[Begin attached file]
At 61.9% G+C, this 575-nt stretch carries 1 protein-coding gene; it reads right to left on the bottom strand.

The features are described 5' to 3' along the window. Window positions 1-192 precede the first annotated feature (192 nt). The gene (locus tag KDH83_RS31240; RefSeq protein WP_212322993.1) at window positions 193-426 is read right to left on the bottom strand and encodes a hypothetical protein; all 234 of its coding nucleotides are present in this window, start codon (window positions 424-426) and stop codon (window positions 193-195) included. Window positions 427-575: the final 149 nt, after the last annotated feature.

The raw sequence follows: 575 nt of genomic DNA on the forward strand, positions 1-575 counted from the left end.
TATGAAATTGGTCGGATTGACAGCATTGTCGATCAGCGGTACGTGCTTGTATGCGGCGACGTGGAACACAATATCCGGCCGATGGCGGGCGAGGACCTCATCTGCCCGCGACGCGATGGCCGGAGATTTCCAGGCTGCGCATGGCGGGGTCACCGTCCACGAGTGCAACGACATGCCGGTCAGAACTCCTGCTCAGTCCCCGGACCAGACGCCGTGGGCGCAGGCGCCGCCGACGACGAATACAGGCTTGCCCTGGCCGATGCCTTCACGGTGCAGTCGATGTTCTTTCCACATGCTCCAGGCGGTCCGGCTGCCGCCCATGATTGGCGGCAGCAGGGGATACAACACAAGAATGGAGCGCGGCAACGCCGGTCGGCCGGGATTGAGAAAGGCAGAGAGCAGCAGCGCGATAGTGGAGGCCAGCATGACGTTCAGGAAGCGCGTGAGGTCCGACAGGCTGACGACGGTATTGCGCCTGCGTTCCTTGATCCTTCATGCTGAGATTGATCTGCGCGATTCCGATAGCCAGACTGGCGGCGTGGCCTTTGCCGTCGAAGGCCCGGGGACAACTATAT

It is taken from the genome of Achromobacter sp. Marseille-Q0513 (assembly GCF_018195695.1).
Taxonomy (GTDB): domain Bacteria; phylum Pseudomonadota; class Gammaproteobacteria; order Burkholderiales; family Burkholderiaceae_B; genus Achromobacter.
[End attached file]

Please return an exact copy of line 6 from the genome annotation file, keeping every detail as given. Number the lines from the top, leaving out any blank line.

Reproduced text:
Taxonomy (GTDB): domain Bacteria; phylum Pseudomonadota; class Gammaproteobacteria; order Burkholderiales; family Burkholderiaceae_B; genus Achromobacter.